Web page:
At the end of January last year, I went to the 2017 Sommelier Exhibition in Tel Aviv, Israel, on a wine press trip. I spent a couple of days tasting a wide range of wines made from various vineyards across the country which differed in altitude, humidity, temperatures, soil, etc. It ended up being a fascinating, and at times, thrilling wine tasting experience as there are so many small passionate winemakers creating wines that we never get to see in New York City, let alone the rest of the world. But there is one person who stood out… who kept coming to my mind… someone I would later find out had a much more inspirational story than I could have ever hoped or dreamt up.
2017 Sommelier Exhibition in Tel Aviv
As my group and I were running around to all of our tasting appointments at this exhibition, one person stopped me in my tracks – Ya’acov Oryah. But what is funny is that, at the time, I wasn’t looking forward to tasting the wines he was representing in that moment because they were from a medium-sized commercial winery called Ella Valley Vineyards. Although they make quality wines, I was already familiar with them, and I was looking to meet people from small, unknown wineries.
Ya’acov was there with one of the EVV executives who did most of the talking, but when Ya’acov did get the chance to talk it was immediately apparent that I was not dealing with a run-of-the-mill winemaker. He had a soft, humble personality yet his warm smile and palpable desire to connect with others made him seem like a bright candle in a cynical world. When he started to talk about white wines, I could see an explosion of joy in his eyes; he then proceeded to talk about his obvious obsession with producing white wines in Israel that have lots of complexity as well as bright acidity. Even though Ya’acov himself had strong ideas about wine, he would constantly discuss his Israeli colleagues’ counter arguments which dispute his opinions. And beneath his intellect, generosity of spirit, warmth, and words filled with curiosity, I sensed a touch of sadness which only later would I realize why. Ya’acov had a profound transparency that is rare. Unfortunately our time was too short with him, and we were shuttled off to visit the next wine producer.
Reflecting on my Israeli Wine Trip
When I came back from my wine press trip to Israel, I tried to organize my notes while catching up on work and life. There were many exciting stories to tell, and unfortunately, I did not have time to tell them all. But Ya’acov Oryah kept popping up in my mind. I wanted to know his journey and hear more about his thoughts, so I connected with him on Facebook. Through time I realized that he juggled a couple of winemaking jobs with two medium sized wineries – the other being Psagot. Since that time he is no longer with Ella Valley Vineyards and only works for Psagot which seems to be working out… his presence at this winery has drawn attention from some kosher wine experts and connoisseurs as Ya’acov has a cult following… a fact that I did not know until I started to do my research on him.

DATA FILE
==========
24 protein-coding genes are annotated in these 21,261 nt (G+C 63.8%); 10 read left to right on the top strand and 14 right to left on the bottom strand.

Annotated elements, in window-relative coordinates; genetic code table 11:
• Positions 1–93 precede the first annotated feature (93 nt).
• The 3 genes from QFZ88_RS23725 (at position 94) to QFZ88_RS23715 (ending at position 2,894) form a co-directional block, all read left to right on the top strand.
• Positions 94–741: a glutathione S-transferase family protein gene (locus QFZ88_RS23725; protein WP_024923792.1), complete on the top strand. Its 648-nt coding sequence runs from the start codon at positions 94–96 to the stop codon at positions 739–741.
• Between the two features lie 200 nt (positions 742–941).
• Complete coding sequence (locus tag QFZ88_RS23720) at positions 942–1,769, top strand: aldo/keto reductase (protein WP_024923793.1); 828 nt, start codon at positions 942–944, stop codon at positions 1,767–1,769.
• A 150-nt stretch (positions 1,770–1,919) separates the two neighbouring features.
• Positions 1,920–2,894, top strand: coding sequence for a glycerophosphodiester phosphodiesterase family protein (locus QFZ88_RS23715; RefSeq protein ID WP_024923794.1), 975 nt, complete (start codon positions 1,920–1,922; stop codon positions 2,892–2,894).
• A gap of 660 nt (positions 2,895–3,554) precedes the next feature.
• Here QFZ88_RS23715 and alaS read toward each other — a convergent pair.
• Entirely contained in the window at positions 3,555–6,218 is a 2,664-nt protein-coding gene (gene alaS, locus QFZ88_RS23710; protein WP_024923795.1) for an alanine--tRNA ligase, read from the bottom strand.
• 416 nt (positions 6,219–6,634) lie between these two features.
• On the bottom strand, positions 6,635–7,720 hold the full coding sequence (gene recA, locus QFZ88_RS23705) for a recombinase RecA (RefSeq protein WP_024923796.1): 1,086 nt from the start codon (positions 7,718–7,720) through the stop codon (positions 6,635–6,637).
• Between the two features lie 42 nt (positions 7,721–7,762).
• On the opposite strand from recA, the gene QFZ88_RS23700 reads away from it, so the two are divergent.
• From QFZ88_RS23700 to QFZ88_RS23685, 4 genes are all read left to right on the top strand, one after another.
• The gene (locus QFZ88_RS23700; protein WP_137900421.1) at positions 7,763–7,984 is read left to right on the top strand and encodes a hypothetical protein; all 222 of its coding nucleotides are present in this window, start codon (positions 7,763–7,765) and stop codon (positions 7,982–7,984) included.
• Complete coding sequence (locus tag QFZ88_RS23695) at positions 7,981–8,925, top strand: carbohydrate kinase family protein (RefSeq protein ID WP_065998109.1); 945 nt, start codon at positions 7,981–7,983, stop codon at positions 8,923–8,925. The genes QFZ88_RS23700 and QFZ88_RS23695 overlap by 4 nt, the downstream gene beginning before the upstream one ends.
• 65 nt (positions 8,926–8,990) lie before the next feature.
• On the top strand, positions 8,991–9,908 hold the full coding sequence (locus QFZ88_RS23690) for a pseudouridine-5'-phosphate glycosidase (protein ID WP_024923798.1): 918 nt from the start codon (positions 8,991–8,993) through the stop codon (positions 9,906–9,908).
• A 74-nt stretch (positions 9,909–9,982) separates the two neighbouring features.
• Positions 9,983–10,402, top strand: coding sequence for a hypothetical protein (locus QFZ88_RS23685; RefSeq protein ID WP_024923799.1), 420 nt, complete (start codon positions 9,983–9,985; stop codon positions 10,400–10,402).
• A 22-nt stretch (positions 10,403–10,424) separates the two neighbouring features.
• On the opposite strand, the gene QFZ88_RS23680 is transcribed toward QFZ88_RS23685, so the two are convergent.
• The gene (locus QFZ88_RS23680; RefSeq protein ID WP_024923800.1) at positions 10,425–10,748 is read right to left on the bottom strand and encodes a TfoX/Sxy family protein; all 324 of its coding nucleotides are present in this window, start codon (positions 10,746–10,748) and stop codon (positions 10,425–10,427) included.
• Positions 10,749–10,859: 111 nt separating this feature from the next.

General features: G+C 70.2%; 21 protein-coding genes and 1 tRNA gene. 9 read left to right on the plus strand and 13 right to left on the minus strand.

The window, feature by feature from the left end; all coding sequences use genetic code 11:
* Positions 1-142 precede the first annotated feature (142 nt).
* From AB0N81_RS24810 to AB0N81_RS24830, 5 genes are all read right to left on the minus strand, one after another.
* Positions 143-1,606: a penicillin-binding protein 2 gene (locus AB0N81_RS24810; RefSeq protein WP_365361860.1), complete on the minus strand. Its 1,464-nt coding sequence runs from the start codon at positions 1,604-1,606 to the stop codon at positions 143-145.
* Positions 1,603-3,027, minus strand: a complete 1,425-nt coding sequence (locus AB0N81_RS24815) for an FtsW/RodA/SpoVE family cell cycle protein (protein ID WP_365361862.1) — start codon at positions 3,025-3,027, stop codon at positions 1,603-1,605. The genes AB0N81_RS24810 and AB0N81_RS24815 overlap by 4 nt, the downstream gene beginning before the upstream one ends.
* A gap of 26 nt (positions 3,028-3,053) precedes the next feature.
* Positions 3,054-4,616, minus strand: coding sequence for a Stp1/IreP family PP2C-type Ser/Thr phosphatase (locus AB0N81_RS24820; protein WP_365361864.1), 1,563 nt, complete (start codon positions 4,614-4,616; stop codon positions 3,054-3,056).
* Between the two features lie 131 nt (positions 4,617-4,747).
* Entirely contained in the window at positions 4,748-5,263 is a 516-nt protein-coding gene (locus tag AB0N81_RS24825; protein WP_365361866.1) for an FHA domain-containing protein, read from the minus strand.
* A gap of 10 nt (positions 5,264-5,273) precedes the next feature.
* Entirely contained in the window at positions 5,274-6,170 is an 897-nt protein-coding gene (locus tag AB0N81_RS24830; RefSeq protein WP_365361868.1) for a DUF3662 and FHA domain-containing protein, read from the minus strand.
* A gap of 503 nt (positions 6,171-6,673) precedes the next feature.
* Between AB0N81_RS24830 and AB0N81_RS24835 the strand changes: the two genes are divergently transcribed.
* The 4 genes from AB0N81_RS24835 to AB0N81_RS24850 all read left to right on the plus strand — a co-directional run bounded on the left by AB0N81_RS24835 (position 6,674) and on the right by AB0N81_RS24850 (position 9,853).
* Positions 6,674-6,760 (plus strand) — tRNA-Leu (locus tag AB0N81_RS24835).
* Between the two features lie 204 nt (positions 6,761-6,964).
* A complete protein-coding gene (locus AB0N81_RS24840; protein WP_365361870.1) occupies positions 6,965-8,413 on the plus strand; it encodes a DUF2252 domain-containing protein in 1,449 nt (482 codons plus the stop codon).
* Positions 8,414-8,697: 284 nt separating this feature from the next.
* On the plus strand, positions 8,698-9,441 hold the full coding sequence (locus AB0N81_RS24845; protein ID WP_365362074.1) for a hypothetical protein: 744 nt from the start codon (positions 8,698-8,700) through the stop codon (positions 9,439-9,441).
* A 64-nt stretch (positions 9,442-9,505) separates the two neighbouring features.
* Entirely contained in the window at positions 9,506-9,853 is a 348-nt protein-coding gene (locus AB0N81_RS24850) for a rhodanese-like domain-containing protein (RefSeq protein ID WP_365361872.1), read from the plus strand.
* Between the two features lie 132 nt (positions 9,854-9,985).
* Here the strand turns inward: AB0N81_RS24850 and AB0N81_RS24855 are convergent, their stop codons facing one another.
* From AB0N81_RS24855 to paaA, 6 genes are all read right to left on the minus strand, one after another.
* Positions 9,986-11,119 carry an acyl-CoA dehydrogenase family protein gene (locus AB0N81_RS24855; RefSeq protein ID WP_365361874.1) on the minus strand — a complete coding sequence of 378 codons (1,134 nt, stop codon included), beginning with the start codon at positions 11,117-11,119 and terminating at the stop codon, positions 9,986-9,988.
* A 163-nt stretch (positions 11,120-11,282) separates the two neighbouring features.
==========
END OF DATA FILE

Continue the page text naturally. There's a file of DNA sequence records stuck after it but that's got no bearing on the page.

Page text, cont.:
Although Ya’acov Oryah was raised in an ultra-Orthodox family, and walked the walk of a religiously devout Jewish winemaker, his touch was temporarily deemed to automatically make wine un-kosher. Ya’acov had spent a great deal of time and effort delving into religious studies and so when he researched the rule that only a religious person could be the only one to touch the wine in the winery, or turn on winery equipment, he wrote an article in 2010 that questioned kosher “law” regarding this matter. Despite Ya’acov not being personally affected by this requirement for kosher wines, he saw how unfair it was to many smaller Israeli producers who could not afford to hire a religious employee if they themselves where non-religious Jews. When an Israeli winery is deemed non-kosher it makes it difficult commercially to sell enough wines to stay in business. After this article came out, he was punished by a local rabbinate that took away his ability to qualify for officially kosher labeled wines. But some religious Jewish wine connoisseurs still continued to drink his wines because they knew him and trusted him as a person.
How did I come to find out the aforementioned information? I saw a post from an Israeli wine teacher and guide, David Perlmutter, who talked about tasting an amazing Hunter Valley style Sémillon that was made in Israel… the only one of its kind… and it was made in small quantities by none other than Ya’acov Oryah himself. I was shocked and I couldn’t believe it. Ya’acov made his own wines and not only that he made a Hunter Valley style… and then I found out he made orange wines too!!! I immediately started to search for articles that talked about him of which I found many… and through time I would learn that I did indeed meet a very special human being that day at the exhibition.